As the story of marijuana in Washington continues to unfold, it was Seattle's turn to add a page Friday. The city attorney wants to update Seattle's code to make it against city rules to smoke pot in public.
Initiative 502 already made it a state law that smoking, or even opening a package of marijuana, is illegal in public. What's happening now is the city is updating its rules to reflect the state law; that way, any money they collect from fines can stay here.
You might not always see it, but odds are you've at least smelled people smoking pot in public. Now the city is changing its rules to say, even more clearly, that you can't smoke weed in public.
In a council meeting Friday afternoon, people spoke out with concerns. One Metro bus driver even said he's had passengers blow pot smoke right in his face and create a safety risk.
"Once that takes place, I feel inebriated, I feel lightheaded, I'm no longer safe as a bus driver to operate that bus, and I then have to notify the county to send another driver out,” said the Metro driver.
Police can already give citations, but the city wants to give more direction.
"It's not enough that we've legalized possession for adults,” said Seattle City Attorney Pete Holmes. “It's also important that remember, with that new freedom comes some responsibility."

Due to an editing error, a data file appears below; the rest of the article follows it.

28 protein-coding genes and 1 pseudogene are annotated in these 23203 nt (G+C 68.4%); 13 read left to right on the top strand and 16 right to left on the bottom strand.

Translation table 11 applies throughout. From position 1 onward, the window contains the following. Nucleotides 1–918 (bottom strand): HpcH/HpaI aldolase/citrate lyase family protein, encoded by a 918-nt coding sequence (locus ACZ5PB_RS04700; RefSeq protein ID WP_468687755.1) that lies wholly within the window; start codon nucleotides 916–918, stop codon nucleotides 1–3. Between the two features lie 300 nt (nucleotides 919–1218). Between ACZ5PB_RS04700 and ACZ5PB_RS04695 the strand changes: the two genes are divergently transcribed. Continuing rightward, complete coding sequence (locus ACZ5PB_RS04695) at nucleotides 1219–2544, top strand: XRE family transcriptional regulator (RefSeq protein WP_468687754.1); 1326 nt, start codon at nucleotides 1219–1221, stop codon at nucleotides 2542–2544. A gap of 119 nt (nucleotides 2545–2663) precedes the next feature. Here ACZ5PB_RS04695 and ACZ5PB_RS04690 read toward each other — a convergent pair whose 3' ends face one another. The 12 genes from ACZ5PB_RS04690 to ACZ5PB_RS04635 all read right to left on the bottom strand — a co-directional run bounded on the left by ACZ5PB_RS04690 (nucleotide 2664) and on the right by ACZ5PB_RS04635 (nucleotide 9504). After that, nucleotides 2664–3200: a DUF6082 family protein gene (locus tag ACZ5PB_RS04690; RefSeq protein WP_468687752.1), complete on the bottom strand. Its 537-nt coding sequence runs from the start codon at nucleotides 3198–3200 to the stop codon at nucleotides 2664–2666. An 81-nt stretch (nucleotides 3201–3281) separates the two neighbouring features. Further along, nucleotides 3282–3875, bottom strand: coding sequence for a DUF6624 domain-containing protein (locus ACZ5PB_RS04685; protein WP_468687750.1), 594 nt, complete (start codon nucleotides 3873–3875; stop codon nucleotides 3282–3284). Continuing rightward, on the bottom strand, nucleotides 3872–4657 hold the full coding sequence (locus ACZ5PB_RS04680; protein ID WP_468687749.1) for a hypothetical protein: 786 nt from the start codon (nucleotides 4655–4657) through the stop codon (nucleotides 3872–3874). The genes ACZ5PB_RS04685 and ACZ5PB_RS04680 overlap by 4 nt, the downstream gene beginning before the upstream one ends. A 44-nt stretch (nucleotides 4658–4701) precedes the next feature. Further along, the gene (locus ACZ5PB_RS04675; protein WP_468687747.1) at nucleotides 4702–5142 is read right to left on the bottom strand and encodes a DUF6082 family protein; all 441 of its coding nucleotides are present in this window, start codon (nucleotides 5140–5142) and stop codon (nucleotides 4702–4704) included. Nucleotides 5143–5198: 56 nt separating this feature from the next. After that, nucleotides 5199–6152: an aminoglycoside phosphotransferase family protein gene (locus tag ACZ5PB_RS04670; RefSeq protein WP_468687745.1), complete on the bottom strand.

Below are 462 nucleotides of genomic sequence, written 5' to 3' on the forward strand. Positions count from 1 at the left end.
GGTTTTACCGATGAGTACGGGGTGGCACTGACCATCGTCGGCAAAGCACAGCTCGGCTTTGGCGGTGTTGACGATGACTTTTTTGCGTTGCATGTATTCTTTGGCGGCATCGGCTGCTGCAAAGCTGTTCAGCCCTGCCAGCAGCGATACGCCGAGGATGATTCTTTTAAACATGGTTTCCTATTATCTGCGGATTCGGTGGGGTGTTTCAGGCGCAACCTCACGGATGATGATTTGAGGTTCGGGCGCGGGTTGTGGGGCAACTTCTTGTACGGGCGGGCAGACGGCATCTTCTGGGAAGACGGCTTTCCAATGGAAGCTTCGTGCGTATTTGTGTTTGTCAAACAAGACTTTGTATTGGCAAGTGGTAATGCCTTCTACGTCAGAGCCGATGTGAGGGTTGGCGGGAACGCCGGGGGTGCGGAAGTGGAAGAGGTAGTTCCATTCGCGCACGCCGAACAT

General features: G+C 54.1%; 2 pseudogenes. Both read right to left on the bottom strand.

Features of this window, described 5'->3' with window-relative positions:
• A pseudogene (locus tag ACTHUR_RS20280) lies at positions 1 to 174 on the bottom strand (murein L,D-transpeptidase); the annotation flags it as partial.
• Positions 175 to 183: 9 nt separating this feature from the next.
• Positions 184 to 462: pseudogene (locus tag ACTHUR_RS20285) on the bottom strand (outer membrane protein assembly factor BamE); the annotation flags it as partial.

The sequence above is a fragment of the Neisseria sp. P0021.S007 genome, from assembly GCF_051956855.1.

If there's one place you can count on public pot smoking is at Hempfest, but organizer and advocate Vivian McPeak agrees with the changes.
“I think that cannabis smokers need to be responsible and sensitive,” he said. “I'm not a tobacco smoker, I don't like walking through tobacco smoke. I would imagine non-pot smokers would feel the same way."
The city will now be able to collect $103 from the citation instead of the money going to the state, but police say that's not the reason for the change.
"This isn't a crackdown. It's not going to be a revenue grab. And quite honestly our number one course of action encountering adults smoking pot in public is to let them know to stop it,” said Seattle Police Department spokesman Sean Whitcomb.
To give perspective on how low of a priority this is for the police department, since Initiative 502 went into effect, they've issued zero tickets for public pot smoking. If the city ordinance does pass, and it likely will, it will go into effect the beginning of 2014.
KING 5's Mitch Pittman contributed to this report.